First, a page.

Health and Safety at Work
PLEASE NOTE: This page is intended to give general information about the law but is not intended as legal advice and you must not rely on it as such, nor is any liability accepted if you do rely on it. The law may change from time to time and we cannot include all elements of the law and its application in this summary. For further advice relating to your circumstances, please contact us.
Does my employer have to protect my health and safety at work?
Yes. All employers are under a duty to take reasonable care of the health, safety at welfare of their employees and others who could foreseeably be harmed as a result of the employer’s activities.
What does my employer have to do?
An employer must do all that it reasonably can to:
assess health and safety risks in their workplaces,
set up a safe system of work for their employees, and
make sure that this system is implemented, followed and kept under review.
Does my employer have to take additional steps to protect my health and
safety during the Covid crisis?
Your employer must carry out a risk assessment that is specifically tailored to your workplace and to the particular risks of Covid transmission.
As a minimum, your employer should consider the Government Guidance specific to your sector of work. However, the Guidance does not replace the law on Health & Safety.
Depending on your workplace, following the Guidance alone may not ensure a completely safe system of work. Your employer still needs to assess the specific risks for themselves and take all steps that are reasonable to protect you and others.
A good employer will consult with staff (and unions, where appropriate) to try to reach agreement on a safe system of work in the light of particular risks in their workplace so that staff feel reassured and confident enough to return to work. An employer is required to consult in certain circumstances - for more information, see this Health and Safety Executive link.
I don’t feel safe enough to return to work. Can my employer force me to return?
If it is reasonable for you to return to work (and assuming you are not shielding in line with NHS guidance), your employer may be entitled to treat your refusal to return as unauthorised absence and refuse to pay you. At worst, they may even discipline and dismiss you.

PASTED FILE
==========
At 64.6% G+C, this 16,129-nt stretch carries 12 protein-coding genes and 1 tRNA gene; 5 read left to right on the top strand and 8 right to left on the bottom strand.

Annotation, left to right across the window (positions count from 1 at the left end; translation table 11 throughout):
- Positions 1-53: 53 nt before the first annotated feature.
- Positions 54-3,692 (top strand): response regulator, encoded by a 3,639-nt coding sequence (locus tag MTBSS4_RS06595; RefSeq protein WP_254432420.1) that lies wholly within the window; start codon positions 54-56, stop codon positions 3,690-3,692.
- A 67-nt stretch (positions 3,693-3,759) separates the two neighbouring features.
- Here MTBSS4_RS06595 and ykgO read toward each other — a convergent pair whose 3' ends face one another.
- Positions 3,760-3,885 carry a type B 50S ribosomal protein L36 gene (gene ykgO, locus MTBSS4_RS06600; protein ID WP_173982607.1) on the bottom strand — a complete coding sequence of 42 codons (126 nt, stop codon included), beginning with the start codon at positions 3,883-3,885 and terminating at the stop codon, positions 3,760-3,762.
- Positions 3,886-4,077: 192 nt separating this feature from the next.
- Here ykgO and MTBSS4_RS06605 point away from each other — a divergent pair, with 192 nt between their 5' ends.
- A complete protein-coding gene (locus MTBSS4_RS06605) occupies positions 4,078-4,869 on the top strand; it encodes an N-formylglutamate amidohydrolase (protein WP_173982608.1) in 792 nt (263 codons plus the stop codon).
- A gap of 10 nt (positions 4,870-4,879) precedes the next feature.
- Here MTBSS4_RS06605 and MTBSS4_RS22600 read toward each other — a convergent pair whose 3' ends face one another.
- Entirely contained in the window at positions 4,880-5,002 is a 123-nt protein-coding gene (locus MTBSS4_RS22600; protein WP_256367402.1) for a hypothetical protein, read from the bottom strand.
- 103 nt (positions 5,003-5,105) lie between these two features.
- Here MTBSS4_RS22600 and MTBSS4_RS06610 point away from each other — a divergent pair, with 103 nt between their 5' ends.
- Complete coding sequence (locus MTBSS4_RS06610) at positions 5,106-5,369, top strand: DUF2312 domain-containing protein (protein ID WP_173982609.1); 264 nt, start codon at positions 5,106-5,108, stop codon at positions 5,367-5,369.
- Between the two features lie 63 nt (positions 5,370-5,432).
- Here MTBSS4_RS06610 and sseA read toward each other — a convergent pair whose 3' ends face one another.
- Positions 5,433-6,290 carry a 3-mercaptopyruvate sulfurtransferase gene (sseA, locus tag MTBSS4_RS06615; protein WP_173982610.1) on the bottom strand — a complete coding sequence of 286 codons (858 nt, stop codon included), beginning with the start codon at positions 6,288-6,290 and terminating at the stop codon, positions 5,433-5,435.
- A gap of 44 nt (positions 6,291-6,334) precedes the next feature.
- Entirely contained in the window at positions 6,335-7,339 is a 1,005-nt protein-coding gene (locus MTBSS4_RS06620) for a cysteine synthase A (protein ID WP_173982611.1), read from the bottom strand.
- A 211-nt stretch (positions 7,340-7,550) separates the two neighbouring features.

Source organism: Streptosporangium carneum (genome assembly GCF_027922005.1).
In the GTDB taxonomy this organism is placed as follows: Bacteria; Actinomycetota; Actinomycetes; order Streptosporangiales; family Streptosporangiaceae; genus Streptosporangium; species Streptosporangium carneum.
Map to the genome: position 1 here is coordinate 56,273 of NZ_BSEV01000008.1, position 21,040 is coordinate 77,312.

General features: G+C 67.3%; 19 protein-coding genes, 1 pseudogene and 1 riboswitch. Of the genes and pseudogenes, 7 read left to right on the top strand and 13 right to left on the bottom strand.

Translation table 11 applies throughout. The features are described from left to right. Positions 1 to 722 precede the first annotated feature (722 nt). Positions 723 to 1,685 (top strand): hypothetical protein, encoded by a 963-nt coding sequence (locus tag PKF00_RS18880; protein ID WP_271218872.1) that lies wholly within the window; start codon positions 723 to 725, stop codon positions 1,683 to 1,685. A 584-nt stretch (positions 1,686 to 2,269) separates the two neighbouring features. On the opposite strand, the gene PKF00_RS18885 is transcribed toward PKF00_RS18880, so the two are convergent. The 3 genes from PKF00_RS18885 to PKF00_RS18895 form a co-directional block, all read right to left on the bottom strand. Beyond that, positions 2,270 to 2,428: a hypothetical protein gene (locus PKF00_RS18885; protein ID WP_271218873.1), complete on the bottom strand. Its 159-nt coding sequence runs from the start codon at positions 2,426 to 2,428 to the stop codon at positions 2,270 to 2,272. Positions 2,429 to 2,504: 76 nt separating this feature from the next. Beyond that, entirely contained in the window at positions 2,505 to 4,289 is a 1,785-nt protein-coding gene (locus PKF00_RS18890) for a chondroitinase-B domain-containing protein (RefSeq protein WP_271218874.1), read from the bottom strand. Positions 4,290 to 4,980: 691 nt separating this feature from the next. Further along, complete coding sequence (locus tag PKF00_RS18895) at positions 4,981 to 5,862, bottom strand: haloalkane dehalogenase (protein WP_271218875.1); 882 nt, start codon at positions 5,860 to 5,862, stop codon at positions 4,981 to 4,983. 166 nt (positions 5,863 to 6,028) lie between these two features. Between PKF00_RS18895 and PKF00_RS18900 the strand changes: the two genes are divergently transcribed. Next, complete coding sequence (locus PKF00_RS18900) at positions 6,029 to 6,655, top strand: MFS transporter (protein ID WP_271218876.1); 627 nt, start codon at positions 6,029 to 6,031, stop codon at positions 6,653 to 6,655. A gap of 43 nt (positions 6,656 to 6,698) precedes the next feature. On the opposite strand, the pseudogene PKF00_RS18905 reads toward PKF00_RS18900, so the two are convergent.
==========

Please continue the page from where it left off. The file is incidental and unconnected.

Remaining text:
In some circumstances, employees are protected from dismissal or detriment for refusing to return to work.
What can I do if my employer is forcing me to return to an unsafe workplace?
All employees regardless of their length of service are protected from dismissal or detriment if:
they leave, propose to leave, or refuse to return to work in circumstances of danger which the employee reasonably believes to be serious or imminent; or
take or propose to take steps to protect themselves or others from the danger.
If you are an employee with at least two years’ continuous service and you believe your employer has failed to provide you with a safe system of work, you have the right to resign and claim constructive dismissal.
However, whilst you may have a claim for compensation in these circumstances, it is better to get action taken speedily if possible.
Therefore, the best first step is to raise your return to work concerns with your employer, Health and Safety representative or union, to see if you can agree on a safe system of work. If this does not result in meaningful actions that put your mind at rest, seek legal advice promptly (and especially before taking the extreme step of resigning).
I think my workplace is safe, but I am more concerned about catching coronavirus on my commute to work. What can I do?
The protection against detriment or dismissal may cover you if you refuse to travel to and from work, but this is not certain.
The best first step is to speak to your employer, Health and Safety representative or union about your concerns, to try to agree on a safe way for you to get to work.
Should I put my health and safety concerns in writing?
Yes. It is always sensible to raise your concerns in an email or letter. Explain clearly and in detail why you believe you (or others) are in danger if you return to work. If you don’t feel comfortable doing this, you should at least follow up any discussions that you have with your employer in writing, to avoid any dispute later about what you said.
What about whistleblowing?
In specific circumstances, a refusal to work or complaints about an unsafe working environment, can be a “protected disclosure” which entitles employees to protection from dismissal and detriment as a whistleblower.
If you believe you have been subjected to a detriment or dismissed because you blew the whistle, you should seek legal advice urgently and within 7 days if possible. Some of the whistleblower protections only last 7 days from the date of dismissal.
I am pregnant. Do I have any specific health and safety rights?
Yes. Pregnant women have been identified as “clinically vulnerable” by the Government. As well as the common law and statutory protections set out above, you have some extra protections in relation to individual risk assessments, alternative duties and even suspension on full pay if the risks to you or your baby’s health can’t be averted. You are also protected under the Equality Act 2010 from unfavourable treatment because of your pregnancy.
I am disabled. Do I have any specific health and safety rights?
Yes. When consulting and deciding on a safe system of work, your employer is under a duty to make reasonable adjustments for disabled people.